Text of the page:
Our lab is interested in how genetic material is packaged in eukaryotes and the implications this has for biological processes. Within each cell of our body, we have nearly four metres of DNA distributed over 46 chromosomes which is sequestered in a nucleus of only 1000 m3.
Chromatin must, therefore, fulfil two conflicting roles: structure DNA so that genomic instability is minimised, but at the same time remain accessible to factors involved in transcription, replication and repair. In studying these contrary roles, our investigations span two length scales, namely the assembly of individual nucleosomes to form the 10 nm fibre and the mechanics of higher-order chromatin domains. To do this we utilise both in vitro biochemical approaches and advanced live-cell imaging.
A new preprint detailing work led by Alonso Pardal defining a pathway specific for the import and dimerisation of monomeric histones.
Alonso J. Pardal, Andrew J. Bowman.
Nuclear import and chaperoning of monomeric histones H3 and H4 is mediated by Imp5, NASP and the HAT1 complex
bioRxiv 2021.10.19.464968. [Link]
Cradle to grave
Alonso and Fil summarise the current literature on histone chaperoning from "ribosome to nucleosome".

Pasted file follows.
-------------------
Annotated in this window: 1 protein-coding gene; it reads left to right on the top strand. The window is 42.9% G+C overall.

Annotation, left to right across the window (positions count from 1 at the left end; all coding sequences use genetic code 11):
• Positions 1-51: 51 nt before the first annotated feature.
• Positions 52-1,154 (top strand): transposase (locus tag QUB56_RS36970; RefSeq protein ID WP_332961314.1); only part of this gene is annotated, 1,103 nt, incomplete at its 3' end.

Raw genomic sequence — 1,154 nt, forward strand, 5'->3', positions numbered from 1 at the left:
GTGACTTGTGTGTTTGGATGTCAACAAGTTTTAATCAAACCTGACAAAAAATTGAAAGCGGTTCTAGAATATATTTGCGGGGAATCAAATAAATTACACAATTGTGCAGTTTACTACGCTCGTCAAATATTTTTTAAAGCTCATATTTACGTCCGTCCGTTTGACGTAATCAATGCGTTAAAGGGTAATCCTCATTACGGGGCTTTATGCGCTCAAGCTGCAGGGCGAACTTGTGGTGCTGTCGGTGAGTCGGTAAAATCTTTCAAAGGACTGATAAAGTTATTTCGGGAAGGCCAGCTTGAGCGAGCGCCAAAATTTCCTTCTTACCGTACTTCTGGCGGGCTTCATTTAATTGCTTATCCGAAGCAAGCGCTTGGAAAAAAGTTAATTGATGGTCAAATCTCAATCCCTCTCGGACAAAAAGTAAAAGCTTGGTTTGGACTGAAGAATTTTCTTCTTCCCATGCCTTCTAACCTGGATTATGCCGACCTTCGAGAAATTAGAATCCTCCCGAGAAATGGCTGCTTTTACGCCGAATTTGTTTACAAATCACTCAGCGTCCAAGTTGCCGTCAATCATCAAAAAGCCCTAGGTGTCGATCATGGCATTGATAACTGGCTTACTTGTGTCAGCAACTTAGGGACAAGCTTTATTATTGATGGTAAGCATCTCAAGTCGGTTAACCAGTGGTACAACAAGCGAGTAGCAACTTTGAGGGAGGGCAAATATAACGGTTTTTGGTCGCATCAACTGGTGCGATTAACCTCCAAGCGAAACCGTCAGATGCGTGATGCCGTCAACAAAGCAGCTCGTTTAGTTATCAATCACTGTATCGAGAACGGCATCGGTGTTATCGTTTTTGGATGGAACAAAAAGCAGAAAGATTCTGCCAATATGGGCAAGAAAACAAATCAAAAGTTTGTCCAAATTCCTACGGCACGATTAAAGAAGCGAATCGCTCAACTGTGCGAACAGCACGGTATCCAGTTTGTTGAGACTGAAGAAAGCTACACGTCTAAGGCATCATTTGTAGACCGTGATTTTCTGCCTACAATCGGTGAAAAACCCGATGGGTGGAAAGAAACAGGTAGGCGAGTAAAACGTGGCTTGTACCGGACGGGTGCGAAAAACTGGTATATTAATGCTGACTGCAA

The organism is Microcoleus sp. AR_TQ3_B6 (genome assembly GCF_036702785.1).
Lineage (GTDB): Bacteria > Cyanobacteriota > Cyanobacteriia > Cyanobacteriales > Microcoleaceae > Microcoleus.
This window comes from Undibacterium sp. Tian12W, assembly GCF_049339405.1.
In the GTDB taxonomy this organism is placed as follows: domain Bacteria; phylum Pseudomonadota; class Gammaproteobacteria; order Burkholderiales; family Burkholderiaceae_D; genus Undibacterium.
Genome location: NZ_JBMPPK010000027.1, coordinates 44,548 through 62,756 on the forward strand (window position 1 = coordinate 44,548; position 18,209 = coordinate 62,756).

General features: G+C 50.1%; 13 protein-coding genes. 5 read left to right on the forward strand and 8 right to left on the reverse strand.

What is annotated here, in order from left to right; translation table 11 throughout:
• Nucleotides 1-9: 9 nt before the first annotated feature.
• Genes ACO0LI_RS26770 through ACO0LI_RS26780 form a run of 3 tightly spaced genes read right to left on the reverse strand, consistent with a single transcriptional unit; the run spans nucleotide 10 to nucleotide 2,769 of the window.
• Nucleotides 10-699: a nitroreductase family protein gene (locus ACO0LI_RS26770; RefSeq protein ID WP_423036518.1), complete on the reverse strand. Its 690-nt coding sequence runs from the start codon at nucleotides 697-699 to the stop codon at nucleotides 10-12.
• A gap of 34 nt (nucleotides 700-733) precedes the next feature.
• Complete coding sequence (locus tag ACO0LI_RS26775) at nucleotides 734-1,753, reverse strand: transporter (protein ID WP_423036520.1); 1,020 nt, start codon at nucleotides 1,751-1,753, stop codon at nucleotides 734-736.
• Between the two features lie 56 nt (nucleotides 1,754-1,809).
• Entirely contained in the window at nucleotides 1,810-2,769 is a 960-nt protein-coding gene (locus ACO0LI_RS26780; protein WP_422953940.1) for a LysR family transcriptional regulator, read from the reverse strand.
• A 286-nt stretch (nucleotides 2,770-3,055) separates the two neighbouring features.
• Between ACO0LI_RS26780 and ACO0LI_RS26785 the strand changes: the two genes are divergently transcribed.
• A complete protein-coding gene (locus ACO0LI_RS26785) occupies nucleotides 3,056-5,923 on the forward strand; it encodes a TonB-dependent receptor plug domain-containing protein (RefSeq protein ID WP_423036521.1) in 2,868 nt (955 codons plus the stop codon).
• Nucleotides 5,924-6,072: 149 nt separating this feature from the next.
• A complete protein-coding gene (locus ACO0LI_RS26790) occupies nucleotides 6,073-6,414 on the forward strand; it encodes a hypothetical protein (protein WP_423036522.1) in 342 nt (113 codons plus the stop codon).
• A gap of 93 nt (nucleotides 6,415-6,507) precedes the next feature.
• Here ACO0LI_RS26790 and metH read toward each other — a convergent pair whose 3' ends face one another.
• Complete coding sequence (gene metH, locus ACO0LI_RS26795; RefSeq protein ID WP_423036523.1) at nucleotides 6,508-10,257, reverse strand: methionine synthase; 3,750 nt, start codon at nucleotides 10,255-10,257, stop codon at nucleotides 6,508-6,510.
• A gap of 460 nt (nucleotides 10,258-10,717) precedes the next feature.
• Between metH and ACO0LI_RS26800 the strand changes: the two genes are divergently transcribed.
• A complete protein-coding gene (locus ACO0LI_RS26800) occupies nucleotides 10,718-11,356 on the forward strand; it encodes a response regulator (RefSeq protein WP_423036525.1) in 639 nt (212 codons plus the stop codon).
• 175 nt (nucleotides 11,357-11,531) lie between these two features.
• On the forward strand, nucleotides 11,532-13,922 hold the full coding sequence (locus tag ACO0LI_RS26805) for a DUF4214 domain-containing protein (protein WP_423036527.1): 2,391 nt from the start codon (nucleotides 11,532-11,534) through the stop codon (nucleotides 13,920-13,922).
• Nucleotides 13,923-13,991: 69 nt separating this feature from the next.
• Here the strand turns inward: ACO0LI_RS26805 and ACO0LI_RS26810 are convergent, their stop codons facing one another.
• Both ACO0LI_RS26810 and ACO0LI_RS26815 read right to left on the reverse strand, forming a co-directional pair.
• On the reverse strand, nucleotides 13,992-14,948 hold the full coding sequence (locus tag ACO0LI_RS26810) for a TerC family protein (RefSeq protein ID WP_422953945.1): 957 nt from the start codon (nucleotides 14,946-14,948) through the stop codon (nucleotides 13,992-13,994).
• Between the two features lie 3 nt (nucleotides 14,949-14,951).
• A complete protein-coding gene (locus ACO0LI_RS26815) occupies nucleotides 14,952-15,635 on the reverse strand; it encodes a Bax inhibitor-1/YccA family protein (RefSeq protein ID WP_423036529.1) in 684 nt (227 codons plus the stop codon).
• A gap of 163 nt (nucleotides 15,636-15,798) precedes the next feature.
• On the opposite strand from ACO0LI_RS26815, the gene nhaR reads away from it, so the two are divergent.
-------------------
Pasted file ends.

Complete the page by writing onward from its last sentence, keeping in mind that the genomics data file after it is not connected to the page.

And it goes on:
Pardal A.J., Fernandes-Duarte F., Bowman A.J. (2019) The histone chaperoning pathway: from ribosome to nucleosome
Essays Biochem. 63(1):29-43. Review. doi:org/10.1042/EBC20180055 [Link]
Mike and Andrew develop a real-time pulse chase strategy called 'RAPID-release' to probe the histone chaperoning pathway & propose a pathway for the import of monomeric histones.
Apta-Smith M.J., Hernandez-Fernaud J.R., Bowman A.J. (2018) Evidence for the nuclear import of histones H3.1 and H4 as monomers.
EMBO J. doi:10.15252/embj.201798714. doi:org/10.15252/embj.201798714 [link]
Originally from the South East of England, I read biochemistry at Leicester before moving to the University of Dundee to do my PhD under Tom Owen-Hughes. My PhD was focused predominantly on using pulsed EPR to probe the structure of the H3-H4 tetramer complex in solution. After my PhD I continued in the chromatin field carrying out a postdoc at the LMU in Munich in the lab of Andreas Ladurner. There I investigated the role of TPR proteins in histone chaperoning, revealing a novel histone peptide binding module in the protein NASP (Bowman et al., 2016), and discovered a minimal two-chaperone system for the efficient folding of an H3-H4 dimer in vitro (Bowman et al., 2017).